BY DIANE DIMOND
OK, ready to be outraged?
Here’s the scenario: A woman says she has been raped. She makes a police report, undergoes the humiliating rape kit testing procedure and names the man she says attacked her. Later, she discovers she is pregnant by the attacker. The police may or may not have charged the suspect with a crime at this point, but his lawyer is already hard at work. The suspect does a little background digging on the woman and discovers there is a baby on the way. The next step? He sends word that he will assert his parental rights to be a part of the child’s life for the next 18 years unless the victim drops her criminal complaint and refuses to testify against him.
Imagine this woman being required to take her child on regular prison visits for 18 years. Or, if the man is never charged, which has happened far more often that the public realizes, she’s staring at 18 years of shared custody and face-to-face co-parenting with the man who raped her.
What should she do? Does she push forward and testify to spare society a rapist on the street — even if that will subject her child to 18 years of anxiety? A better question is, why is a victim put in this defensive position in the first place?
You might be wondering how many women find themselves in this situation. Well, the short answer is that no one really knows. The majority of rapes in the U.S. are not reported to police, and there have only been a couple of decades-old studies done on the topic of rape-related pregnancy. Various studies indicate that there are 17,000 to 32,000 rape-related pregnancies each year in the United States.
Whatever the figure may be today, the fact is that even one case where a rape victim is coerced into an unwanted parental relationship with her rapist is one too many. So, what are states doing to protect these women?
According to the National Conference of State Legislatures, nearly three dozen states and the District of Columbia have legislation regarding sexual assault perpetrators’ parental rights, but 22 of them require a conviction of sexual assault which resulted in the birth of a child in order for parental rights to be terminated. Exact information is hard to come by, but between 15 and 18 states have no laws in place to protect victims from their rapists seeking shared custody or visitation.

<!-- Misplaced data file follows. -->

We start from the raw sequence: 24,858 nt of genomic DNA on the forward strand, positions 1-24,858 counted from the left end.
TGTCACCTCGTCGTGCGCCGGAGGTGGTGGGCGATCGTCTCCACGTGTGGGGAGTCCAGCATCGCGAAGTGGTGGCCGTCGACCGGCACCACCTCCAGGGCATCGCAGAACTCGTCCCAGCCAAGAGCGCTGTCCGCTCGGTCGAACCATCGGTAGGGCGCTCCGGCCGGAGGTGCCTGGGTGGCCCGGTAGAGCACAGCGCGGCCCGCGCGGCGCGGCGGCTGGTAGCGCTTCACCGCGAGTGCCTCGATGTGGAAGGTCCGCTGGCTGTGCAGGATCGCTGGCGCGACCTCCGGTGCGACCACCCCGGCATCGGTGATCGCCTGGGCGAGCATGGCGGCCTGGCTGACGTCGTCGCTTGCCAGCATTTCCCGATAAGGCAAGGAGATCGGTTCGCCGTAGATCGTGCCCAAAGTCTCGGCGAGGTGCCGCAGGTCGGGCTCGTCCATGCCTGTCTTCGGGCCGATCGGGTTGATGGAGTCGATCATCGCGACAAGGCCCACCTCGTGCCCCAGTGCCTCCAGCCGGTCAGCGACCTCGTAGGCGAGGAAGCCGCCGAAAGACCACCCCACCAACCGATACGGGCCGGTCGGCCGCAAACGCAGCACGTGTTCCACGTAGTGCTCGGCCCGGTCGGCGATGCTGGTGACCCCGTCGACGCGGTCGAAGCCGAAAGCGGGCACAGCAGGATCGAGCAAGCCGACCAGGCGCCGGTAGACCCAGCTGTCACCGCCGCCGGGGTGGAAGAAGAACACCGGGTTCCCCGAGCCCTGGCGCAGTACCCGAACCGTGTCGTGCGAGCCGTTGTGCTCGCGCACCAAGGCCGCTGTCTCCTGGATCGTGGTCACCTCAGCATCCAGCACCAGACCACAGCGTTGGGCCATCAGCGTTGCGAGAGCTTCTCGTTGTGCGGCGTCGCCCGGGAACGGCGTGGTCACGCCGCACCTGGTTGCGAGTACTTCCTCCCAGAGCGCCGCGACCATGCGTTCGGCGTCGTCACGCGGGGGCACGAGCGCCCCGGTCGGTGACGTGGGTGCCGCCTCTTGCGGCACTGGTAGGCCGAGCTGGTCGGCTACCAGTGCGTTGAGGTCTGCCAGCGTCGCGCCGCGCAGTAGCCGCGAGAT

Remember Ariel Castro, that kidnapping creep in Cleveland, Ohio, who snatched up young girls and held them captive for years in his boarded-up home? After they escaped, while Castro was behind bars, he had the gall to ask for visitation rights to see a 6-year-old girl he fathered with one of his victims! Even though Ohio requires a conviction before parental rights are taken away, the judge, Cuyahoga County Judge Michael Russo, had the good sense to deny Castro’s hideous request.
Bravo! And may judges across the land use their good judgment to decide these cases, no matter what the law is in their particular state.
I could cite thousands of rape-related pregnancy cases. One involved a 14-year-old girl in Massachusetts who was impregnated by the 20-year-old man who raped her. Shauna Prewitt is one of the victims to go public with her story. She was raped and impregnated during her senior year of college. As she was pursing charges against the man, he suddenly served her with papers demanding custody of Prewitt’s infant daughter. The ensuing court battle was a nightmare. Today, Prewitt is a custody rights attorney in Chicago, Illiinois. She is fighting for all states to pass legislation denying sexual predators parental rights. Prewitt acknowledges she has critics, especially those who fear that wrongfully accused men could be denied their Constitutional rights.
In an interview with Inside Edition, Prewitt said: “I’ll hear, ‘how do we know that a woman isn’t just going to cry rape in order to take custody rights away from a good man?’ There are multiple answers to that. There’s always potential for people to abuse laws, but our country has never been afraid of passing a law because there’s the potential to abuse it.”
On the federal level, the Rape Survivor Child Custody Act was passed and signed into law in May 2016. It awards money to states that have legislation that benefits rape victims caught up in this awful cycle.
While this is a step forward, some states continue to lag behind, stubbornly refusing to curb the rights of those who sexually prey on others, even though their rights can’t possibly be in the best interest of the child. And, isn’t that what it’s all about?
Rockland resident Diane Dimond is a syndicated columnist, author, regular guest on TV news programs, and correspondent for Newsweek/Daily Beast. Visit her at www.DianeDimond.net or reach her via email [email protected]